A 54-year-old woman showed up in the emergency room at Georgetown University Hospital with her husband, unable to remember the past 24 hours. Her newer memories were hazy, too. One thing she did recall: Her amnesia had started right after having sex with her husband just an hour before.
While sex can be forgettable or mind-blowing, for some people, it can quite literally be both at the same time. The woman, whose case was reported in the September issue of The Journal of Emergency Medicine, was experiencing transient global amnesia, a rare condition in which memory suddenly, temporarily, disappears.
People with transient global amnesia suffer no side effects, and the memory problems usually reverse themselves in the span of a few hours. It's a rare condition, affecting only about 3 to 5 people per 100,000 each year. But what makes transient global amnesia so eerie is that researchers aren't sure what causes it, or why patients remain otherwise chatty and alert while missing large chunks of their memories. [Inside the Brain: A Journey Through Time]
"We don't know very much about the cause," said Sebastian Ameriso, a neurologist at the Institute for Neurological Research in Buenos Aires, who was not involved in the 54-year-old woman's case. "It causes a lot of alarm, but this is not a stroke or an event that causes damage to the brain. It's almost always very benign."
Sex can trigger transient global amnesia, as can other physically strenuous activities. People in their 50s and 60s are the most likely to experience an episode, but strangely, most people with transient global amnesia have it only once. In most cases, the amnesia is anterograde, meaning people have trouble forming new memories. Sometimes, people also experience transient retrograde amnesia, forgetting some portion of their previous memories. In the case of the 54-year-old woman at the Washington, D.C., hospital, the last day was a fog, and she had been forgetful and confused since having sex.
As with most patients, the woman's brain scans using magnetic resonance imaging (MRI) and computed tomography (CT) showed nothing unusual and no damage to the brain. By the time she left the emergency room, her symptoms were almost gone.
The closest thing to an explanation researchers have for this sex-triggered amnesia is that the problem may not begin in the brain, but in the neck. In a January 2010 study published in the journal Stroke, Ameriso and his colleagues conducted sonograms of the necks of 142 patients who'd experienced transient global amnesia within the last week. They found that 80 percent of the patients had what is called insufficiency of the valves in the jugular vein.
This vein, which runs down the side of the neck, carries spent blood from the brain back to the heart. Valves in the veins prevent blood from flowing backward toward the head, but if the valves don't close sufficiently, blood could seep back upward.
The best guess for what might be happening is that patients unwittingly trigger the transient global amnesia by raising the pressure inside their abdomens. This is called the "Valsalva maneuver," familiar as the "bearing down" people might do when lifting weights, defecating or even having sex. The increased pressure increases the resistance to blood flowing down the jugular veins, and insufficient valves may allow deoxygenated blood to push back up the neck. Oxygen-poor blood then "piles up" in the veins draining the brain, especially in central brain regions that are key to memory formation. The result could be transient amnesia.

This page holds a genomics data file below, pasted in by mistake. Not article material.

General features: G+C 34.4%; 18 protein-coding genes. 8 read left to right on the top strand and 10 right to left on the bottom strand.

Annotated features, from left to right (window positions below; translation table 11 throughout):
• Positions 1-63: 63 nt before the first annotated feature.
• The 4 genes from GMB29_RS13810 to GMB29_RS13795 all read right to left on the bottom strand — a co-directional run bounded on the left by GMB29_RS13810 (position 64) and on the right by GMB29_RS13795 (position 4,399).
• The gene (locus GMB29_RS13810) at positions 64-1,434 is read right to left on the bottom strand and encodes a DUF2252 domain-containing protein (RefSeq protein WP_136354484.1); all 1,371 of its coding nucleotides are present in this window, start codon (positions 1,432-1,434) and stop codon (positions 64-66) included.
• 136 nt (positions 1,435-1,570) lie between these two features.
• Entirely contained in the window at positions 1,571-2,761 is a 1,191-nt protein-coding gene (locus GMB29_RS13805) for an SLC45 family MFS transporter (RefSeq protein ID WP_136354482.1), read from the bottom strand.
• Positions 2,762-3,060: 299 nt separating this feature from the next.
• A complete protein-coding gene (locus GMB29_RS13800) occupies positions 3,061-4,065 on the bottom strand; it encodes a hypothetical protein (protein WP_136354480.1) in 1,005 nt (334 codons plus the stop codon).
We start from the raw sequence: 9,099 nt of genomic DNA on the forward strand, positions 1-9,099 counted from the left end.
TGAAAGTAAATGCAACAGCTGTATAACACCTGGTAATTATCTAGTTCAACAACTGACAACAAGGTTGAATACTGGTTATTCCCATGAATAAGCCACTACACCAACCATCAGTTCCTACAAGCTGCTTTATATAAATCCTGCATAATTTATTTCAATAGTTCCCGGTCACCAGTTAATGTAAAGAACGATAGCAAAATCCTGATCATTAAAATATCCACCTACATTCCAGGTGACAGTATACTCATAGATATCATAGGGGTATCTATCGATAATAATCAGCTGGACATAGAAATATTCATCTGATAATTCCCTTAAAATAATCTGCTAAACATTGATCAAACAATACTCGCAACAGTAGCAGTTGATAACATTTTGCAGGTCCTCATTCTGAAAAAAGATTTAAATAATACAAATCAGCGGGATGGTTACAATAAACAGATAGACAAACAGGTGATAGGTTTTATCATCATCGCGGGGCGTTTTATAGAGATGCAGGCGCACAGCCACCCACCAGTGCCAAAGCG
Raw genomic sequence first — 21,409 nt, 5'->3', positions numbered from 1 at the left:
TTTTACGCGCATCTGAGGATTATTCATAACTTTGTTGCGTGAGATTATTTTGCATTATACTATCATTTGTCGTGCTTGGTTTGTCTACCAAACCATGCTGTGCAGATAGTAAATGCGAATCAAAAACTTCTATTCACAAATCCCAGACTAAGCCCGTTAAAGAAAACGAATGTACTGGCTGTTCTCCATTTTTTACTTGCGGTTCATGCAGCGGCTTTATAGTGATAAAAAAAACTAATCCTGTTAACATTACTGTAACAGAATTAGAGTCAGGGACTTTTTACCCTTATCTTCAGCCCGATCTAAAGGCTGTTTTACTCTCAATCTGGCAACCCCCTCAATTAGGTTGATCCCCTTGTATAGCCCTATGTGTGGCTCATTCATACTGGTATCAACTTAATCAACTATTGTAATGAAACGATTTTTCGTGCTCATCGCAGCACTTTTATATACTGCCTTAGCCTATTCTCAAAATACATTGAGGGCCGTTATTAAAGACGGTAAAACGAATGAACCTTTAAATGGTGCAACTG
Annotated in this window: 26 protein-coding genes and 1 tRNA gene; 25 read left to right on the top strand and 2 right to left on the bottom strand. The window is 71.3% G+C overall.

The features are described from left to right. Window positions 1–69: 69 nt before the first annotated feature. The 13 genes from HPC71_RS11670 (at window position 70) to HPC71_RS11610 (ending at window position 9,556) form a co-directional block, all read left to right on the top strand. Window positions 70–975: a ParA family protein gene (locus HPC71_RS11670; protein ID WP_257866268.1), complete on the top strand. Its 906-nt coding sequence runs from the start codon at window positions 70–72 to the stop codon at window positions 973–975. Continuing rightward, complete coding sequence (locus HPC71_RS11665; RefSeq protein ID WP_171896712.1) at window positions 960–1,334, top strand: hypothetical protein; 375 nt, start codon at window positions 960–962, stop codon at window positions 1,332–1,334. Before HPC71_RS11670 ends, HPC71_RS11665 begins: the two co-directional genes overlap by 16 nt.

What this explanation doesn't cover is why most people with transient global amnesia experience it only once, Ameriso told Livescience.
"This doesn't explain why this would happen only once while we do this Valsalva maneuver many times during the day," he said.
Whatever the cause, transient global amnesia can be upsetting. In one case reported in 1964, a man lost his memory the moment he orgasmed, causing him to exclaim, "Where am I? What's happened?" [10 Surprising Sex Statistics]
People with transient global amnesia usually rush to the hospital in great distress, Ameriso said — which is not a bad thing, given that sudden memory loss can also herald a stroke or other serious neurological problems.
For doctors and patients alike the most important thing is a quick diagnosis, Ameriso said. Otherwise, patients can languish in the hospital for days, waiting anxiously for test results.
"It's important to be able to diagnose this very quickly, looking for the insufficiency in the veins," Ameriso said. "If you can confirm that this is the case, you can save a lot of money."
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Stephanie Pappas is a contributing writer for Live Science, covering topics ranging from geoscience to archaeology to the human brain and behavior. She was previously a senior writer for Live Science but is now a freelancer based in Denver, Colorado, and regularly contributes to Scientific American and The Monitor, the monthly magazine of the American Psychological Association. Stephanie received a bachelor's degree in psychology from the University of South Carolina and a graduate certificate in science communication from the University of California, Santa Cruz.